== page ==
Diane Lefer: Local dealerships don’t determine corporate policy but they also don’t answer to GM shareholders or benefit from CEO compensation packages. It seemed they would instead be concerned with any bad publicity that could tarnish the Chevrolet brand.
Diane Lefer: The Uribe administration seemed more interested in catering to foreign investors than in protecting the environment. Under Santos, there are signs of change but this welcome shift is threatened by passage of the FTA.
Diane Lefer: “Nightwind”–the play we created in 2004 about his experience and his brother’s abduction, torture, and murder by a death squad–has toured the US and the world, including Afghanistan, to raise global opposition to the practice of torture. Performing it for the first time in Medellín, the city where the atrocities took place, Hector was nervous.
Hector Aristizábal grew up in the barrios of Medellin, Colombia, where he and his siblings had to use all their wit, wiles, and wherewithal to survive poverty, the ever-present allure of cheap drugs and very dangerous money, and the endemic violence from leftwing guerrillas, rightwing death squads, cocaine cartels, and the armed power of the State.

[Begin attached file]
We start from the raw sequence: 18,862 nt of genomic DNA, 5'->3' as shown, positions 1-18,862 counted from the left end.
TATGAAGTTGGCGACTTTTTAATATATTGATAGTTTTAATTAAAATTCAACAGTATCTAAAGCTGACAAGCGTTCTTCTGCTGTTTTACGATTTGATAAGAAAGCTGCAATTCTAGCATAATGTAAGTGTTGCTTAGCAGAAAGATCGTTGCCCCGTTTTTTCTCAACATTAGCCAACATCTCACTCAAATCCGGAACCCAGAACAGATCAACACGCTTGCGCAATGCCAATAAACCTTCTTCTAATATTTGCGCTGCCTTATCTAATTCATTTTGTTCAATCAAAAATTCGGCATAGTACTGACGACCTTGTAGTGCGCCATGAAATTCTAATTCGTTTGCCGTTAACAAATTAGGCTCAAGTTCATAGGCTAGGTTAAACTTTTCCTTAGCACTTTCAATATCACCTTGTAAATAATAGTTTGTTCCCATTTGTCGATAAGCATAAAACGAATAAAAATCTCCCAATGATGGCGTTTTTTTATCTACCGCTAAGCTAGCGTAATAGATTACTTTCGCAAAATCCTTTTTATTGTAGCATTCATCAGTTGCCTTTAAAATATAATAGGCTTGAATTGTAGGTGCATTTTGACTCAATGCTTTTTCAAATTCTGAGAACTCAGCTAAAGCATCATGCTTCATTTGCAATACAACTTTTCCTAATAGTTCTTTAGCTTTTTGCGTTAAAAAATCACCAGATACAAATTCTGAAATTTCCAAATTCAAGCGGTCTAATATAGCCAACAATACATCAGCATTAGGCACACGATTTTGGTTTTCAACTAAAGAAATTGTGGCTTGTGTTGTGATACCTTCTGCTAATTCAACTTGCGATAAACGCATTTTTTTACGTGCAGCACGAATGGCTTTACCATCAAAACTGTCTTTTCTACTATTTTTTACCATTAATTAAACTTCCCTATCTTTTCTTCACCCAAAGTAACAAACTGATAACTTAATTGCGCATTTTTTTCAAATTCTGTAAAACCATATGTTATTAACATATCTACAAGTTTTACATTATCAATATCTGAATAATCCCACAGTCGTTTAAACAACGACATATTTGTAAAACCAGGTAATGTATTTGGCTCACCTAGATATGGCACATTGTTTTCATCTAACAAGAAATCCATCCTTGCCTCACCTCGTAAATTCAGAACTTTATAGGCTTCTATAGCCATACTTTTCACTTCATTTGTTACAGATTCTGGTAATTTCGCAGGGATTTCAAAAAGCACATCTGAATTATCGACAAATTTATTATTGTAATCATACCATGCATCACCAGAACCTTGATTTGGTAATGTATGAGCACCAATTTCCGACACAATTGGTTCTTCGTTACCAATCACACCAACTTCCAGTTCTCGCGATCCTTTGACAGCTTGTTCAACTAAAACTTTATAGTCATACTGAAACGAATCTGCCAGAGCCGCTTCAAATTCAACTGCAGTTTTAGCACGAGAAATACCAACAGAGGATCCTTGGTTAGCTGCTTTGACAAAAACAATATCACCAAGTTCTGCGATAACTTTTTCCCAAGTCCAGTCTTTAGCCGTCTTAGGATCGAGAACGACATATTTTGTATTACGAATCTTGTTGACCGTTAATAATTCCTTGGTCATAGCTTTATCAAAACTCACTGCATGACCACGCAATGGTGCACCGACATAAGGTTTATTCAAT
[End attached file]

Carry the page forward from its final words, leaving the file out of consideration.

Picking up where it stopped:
Sherwood Ross: Although much of Latin America is in the vanguard of the “anti-corporate and anti-militarist global democracy movement,” Grandin writes, the Obama administration is “disappointing potential regional allies by continuing to promote a volatile mix of militarism and free-trade orthodoxy in a corridor running from Mexico to Colombia.” Grandin’s article in The Nation’sFebruary 8th issue is titled, “Muscling Latin America.”
Drug wars in northern Mexico, fed by guns and money from the United States, and spilling over into this country, remind us that the trade in illegal drugs remains a huge problem. We have been engaged since around 1970 in a succession of efforts by successive administrations to wage war on illegal drug trafficking, and […]